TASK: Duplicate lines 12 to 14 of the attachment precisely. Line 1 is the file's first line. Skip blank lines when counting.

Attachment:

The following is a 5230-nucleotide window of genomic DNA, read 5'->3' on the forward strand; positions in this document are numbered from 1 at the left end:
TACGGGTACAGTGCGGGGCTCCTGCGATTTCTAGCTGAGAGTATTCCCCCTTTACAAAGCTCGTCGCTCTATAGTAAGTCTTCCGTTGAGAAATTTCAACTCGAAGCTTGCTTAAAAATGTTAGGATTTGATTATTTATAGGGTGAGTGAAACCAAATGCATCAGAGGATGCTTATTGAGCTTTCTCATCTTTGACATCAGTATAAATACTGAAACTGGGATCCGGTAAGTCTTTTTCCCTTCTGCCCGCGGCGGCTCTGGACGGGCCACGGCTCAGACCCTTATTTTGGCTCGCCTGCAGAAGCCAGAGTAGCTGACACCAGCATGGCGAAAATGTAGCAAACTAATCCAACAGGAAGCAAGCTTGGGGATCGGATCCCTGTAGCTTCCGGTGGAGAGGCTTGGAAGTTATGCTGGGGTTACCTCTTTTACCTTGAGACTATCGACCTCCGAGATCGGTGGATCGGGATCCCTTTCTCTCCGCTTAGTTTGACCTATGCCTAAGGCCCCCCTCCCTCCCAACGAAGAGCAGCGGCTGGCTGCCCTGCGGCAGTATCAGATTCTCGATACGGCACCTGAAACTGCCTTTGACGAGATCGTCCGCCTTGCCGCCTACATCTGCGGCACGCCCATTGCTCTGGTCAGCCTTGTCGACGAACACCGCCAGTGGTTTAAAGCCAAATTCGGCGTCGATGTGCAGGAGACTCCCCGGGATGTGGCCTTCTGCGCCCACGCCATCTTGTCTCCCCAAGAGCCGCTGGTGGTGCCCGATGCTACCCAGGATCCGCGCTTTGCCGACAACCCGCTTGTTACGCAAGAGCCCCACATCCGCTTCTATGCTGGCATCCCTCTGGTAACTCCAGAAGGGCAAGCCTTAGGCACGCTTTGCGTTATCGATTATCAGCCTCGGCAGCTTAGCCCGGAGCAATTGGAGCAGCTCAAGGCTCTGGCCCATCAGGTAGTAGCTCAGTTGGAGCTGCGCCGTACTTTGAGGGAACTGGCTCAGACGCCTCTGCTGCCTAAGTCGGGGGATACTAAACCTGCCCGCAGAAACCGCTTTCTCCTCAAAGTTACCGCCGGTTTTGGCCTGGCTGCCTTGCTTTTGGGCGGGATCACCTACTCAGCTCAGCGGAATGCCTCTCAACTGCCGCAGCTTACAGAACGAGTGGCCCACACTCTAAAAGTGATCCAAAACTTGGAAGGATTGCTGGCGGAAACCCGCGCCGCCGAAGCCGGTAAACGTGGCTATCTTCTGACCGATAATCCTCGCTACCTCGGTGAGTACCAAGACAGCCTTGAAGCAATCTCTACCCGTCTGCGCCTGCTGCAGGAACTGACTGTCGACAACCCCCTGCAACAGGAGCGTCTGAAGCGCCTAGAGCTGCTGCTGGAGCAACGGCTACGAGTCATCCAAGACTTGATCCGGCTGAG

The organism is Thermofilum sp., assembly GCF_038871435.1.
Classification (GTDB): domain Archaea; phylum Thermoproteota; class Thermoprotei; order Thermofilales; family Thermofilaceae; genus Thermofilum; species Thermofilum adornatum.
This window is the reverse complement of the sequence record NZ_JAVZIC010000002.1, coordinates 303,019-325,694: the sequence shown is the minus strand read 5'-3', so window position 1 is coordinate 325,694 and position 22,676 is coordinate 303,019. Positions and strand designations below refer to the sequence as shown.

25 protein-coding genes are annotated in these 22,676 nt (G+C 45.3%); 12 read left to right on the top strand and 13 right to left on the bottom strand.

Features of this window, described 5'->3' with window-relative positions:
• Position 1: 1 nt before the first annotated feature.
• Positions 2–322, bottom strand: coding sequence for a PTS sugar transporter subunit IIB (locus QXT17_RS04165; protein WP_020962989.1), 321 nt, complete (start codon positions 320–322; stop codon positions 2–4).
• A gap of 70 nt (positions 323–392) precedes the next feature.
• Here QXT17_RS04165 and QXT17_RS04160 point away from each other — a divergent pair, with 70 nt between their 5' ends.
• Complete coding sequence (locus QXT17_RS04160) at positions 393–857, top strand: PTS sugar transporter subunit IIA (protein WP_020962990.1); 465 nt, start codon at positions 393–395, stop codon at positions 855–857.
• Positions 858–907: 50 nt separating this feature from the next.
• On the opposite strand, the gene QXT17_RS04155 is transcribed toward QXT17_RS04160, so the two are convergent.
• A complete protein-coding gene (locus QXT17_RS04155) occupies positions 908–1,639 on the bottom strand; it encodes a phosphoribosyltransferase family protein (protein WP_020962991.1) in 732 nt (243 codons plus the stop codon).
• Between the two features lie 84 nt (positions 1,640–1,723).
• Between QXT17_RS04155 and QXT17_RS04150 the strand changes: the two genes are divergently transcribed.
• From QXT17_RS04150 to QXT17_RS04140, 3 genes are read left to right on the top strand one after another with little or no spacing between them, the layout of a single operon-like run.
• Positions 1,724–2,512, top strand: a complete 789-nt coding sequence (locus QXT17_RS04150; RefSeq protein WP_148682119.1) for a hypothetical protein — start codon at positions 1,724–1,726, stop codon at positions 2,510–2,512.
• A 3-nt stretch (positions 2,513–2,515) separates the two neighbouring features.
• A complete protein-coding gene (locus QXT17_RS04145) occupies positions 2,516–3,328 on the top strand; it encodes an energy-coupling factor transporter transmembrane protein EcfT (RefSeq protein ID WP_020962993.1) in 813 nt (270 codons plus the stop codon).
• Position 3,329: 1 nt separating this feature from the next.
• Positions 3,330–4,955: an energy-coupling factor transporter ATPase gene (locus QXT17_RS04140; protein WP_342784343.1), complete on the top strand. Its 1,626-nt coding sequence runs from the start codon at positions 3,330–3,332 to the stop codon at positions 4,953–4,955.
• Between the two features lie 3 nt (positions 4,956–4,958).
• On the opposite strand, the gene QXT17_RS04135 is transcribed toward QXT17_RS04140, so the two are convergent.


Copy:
• Complete coding sequence (locus QXT17_RS04160) at positions 393–857, top strand: PTS sugar transporter subunit IIA (protein WP_020962990.1); 465 nt, start codon at positions 393–395, stop codon at positions 855–857.
• Positions 858–907: 50 nt separating this feature from the next.
• On the opposite strand, the gene QXT17_RS04155 is transcribed toward QXT17_RS04160, so the two are convergent.